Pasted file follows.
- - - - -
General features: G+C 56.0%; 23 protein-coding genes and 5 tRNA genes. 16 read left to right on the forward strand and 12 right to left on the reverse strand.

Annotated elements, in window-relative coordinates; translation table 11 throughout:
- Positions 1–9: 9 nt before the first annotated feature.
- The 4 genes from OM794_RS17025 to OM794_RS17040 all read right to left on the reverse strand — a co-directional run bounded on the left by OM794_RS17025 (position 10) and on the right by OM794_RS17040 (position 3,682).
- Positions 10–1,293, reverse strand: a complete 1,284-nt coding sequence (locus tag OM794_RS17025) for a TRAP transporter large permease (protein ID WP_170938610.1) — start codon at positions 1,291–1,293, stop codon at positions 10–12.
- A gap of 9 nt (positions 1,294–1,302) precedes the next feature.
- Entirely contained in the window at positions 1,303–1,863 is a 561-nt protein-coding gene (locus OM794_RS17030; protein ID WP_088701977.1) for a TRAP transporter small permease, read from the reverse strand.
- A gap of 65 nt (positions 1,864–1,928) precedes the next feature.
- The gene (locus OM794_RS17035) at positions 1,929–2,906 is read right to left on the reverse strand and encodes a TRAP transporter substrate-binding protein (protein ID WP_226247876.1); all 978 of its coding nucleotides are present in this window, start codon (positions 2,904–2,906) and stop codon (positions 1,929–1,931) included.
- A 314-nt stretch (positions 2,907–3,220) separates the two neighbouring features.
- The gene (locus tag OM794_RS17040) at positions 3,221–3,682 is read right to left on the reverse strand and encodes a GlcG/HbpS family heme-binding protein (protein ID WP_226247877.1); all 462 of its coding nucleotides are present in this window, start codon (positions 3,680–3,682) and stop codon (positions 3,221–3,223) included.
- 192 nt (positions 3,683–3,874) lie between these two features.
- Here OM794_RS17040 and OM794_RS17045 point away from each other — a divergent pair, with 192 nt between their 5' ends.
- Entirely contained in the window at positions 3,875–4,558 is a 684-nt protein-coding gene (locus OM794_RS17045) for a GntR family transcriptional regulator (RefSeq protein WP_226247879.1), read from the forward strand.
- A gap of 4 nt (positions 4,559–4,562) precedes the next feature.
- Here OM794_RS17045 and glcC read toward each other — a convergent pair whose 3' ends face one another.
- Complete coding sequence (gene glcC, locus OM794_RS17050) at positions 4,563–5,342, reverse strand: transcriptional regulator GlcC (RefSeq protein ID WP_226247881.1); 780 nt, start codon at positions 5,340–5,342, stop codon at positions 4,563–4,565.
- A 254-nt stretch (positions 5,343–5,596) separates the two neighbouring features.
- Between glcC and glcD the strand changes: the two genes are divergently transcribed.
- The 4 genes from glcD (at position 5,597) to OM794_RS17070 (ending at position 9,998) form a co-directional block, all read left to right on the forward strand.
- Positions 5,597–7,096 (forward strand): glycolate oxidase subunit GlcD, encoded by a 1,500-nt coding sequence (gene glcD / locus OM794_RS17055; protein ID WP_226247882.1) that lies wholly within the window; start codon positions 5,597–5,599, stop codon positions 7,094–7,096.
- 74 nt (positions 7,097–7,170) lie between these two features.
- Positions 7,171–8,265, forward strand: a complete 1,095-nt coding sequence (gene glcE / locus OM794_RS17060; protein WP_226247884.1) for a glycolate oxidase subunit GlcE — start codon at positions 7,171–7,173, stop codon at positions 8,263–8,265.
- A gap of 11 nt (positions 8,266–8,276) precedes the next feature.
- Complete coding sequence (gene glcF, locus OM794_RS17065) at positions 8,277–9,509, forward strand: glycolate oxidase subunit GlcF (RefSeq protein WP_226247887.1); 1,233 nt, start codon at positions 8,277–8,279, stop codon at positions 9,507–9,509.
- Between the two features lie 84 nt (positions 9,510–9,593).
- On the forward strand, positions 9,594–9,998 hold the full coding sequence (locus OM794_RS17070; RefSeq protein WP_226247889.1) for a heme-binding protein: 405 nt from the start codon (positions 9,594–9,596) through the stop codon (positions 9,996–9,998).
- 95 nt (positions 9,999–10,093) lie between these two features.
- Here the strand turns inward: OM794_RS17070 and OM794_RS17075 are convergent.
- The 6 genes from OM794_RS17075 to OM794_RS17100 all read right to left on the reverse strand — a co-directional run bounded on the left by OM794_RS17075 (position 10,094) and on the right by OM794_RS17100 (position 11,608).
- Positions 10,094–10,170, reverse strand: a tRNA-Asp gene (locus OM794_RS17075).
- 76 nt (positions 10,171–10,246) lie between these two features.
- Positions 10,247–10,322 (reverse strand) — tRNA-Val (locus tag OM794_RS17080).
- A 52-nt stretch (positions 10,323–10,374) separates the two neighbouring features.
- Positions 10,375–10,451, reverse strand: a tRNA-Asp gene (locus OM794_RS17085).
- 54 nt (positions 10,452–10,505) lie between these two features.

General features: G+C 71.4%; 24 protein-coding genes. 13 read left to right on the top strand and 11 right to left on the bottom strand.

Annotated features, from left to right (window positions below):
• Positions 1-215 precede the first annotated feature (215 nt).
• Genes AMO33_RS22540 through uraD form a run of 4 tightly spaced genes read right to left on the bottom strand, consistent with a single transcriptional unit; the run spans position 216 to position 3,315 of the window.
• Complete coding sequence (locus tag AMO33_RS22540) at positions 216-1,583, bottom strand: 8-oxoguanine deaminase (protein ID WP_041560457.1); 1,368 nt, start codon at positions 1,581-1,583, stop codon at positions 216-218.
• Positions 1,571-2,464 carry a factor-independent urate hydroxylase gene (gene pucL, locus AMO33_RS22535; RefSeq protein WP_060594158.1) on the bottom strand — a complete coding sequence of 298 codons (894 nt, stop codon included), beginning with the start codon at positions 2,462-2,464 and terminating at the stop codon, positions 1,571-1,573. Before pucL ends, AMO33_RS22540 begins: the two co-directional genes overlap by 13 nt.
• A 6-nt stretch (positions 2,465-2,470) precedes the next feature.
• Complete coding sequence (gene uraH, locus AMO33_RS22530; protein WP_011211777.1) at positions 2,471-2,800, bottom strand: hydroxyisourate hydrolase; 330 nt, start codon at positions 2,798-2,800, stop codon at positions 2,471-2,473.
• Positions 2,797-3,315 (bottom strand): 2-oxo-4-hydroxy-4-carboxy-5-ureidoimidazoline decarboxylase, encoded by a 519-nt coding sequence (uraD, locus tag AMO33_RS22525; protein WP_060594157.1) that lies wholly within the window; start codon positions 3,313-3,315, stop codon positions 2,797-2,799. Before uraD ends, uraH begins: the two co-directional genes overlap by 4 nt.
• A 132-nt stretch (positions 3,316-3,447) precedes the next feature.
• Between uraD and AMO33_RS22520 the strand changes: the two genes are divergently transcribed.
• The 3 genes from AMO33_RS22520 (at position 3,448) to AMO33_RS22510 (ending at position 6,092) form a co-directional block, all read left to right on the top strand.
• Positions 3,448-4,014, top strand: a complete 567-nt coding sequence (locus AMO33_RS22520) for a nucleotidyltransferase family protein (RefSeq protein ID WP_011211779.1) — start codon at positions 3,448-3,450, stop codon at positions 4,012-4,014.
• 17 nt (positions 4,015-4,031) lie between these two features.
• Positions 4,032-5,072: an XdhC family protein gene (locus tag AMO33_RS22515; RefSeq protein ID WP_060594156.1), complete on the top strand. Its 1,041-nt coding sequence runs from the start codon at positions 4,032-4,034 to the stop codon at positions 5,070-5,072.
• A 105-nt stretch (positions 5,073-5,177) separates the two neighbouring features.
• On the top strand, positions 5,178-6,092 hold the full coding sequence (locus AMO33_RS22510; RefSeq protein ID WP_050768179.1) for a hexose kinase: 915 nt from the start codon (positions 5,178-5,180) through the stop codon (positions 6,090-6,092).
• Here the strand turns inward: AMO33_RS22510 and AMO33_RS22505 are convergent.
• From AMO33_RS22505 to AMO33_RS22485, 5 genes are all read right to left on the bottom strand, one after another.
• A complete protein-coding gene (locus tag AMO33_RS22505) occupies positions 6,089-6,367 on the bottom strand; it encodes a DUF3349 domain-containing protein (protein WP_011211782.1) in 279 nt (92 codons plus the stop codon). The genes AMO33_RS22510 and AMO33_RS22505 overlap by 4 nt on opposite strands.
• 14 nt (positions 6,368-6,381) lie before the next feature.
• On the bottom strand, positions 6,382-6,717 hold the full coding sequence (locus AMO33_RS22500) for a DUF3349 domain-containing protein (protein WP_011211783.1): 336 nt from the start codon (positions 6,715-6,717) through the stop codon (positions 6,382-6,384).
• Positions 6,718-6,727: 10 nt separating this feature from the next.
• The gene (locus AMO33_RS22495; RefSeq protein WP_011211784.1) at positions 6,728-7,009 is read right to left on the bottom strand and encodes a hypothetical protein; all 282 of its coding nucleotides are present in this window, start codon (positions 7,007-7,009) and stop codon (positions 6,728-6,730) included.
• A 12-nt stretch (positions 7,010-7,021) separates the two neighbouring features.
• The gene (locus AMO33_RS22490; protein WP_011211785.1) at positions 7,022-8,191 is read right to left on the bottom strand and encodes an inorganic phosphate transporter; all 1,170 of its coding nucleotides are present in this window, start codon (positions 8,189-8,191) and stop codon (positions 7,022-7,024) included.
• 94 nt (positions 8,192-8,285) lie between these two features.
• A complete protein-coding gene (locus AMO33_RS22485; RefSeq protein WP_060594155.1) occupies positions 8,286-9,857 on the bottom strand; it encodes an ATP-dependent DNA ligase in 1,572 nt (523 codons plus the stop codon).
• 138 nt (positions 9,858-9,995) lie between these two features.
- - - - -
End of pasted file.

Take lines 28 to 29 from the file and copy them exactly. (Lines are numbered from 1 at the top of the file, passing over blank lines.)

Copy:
- 95 nt (positions 9,999–10,093) lie between these two features.
- Here the strand turns inward: OM794_RS17070 and OM794_RS17075 are convergent.